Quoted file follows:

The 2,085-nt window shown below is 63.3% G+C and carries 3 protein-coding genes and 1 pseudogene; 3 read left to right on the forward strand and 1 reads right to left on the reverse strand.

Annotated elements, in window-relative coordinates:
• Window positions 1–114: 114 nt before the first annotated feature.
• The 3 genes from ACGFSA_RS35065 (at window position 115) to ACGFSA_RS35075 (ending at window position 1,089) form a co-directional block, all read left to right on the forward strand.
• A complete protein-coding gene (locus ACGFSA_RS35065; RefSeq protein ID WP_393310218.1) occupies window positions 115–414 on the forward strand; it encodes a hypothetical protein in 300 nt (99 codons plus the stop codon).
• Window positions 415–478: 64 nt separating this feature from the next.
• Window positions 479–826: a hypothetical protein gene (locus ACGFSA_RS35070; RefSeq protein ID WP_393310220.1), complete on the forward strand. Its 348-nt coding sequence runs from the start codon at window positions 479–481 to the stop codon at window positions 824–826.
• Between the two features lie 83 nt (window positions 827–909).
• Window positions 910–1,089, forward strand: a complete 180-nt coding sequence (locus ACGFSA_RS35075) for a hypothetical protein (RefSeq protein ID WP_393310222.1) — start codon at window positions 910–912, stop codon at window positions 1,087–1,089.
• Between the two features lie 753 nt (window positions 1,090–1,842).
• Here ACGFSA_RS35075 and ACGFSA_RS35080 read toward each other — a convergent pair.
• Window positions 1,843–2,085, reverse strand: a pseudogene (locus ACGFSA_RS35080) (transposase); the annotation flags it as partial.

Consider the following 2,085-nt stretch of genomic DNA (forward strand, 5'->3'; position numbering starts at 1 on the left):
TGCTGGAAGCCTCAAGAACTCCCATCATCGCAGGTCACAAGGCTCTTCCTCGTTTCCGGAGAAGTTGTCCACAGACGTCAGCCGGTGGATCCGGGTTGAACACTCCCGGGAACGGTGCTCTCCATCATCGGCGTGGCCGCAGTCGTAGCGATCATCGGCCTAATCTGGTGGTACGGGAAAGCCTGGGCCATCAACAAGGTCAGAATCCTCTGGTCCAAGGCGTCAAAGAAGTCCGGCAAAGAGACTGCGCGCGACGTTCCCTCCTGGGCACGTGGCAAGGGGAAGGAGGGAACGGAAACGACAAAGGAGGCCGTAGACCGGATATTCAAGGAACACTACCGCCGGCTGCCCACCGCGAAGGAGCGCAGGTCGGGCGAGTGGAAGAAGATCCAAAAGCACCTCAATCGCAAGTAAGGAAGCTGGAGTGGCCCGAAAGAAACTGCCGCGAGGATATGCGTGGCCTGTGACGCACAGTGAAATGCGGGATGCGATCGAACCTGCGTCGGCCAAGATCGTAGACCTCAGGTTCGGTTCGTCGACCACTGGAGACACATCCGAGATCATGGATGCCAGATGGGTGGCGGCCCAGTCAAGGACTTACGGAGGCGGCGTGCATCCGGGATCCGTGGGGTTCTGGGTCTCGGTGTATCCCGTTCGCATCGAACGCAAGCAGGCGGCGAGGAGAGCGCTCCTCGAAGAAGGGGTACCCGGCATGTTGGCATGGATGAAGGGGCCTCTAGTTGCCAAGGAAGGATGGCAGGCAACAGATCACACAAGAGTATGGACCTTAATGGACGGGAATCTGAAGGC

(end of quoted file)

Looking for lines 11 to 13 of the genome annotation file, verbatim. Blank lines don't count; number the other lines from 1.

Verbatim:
• Here ACGFSA_RS35075 and ACGFSA_RS35080 read toward each other — a convergent pair.
• Window positions 1,843–2,085, reverse strand: a pseudogene (locus ACGFSA_RS35080) (transposase); the annotation flags it as partial.

Consider the following 2,085-nt stretch of genomic DNA (forward strand, 5'->3'; position numbering starts at 1 on the left):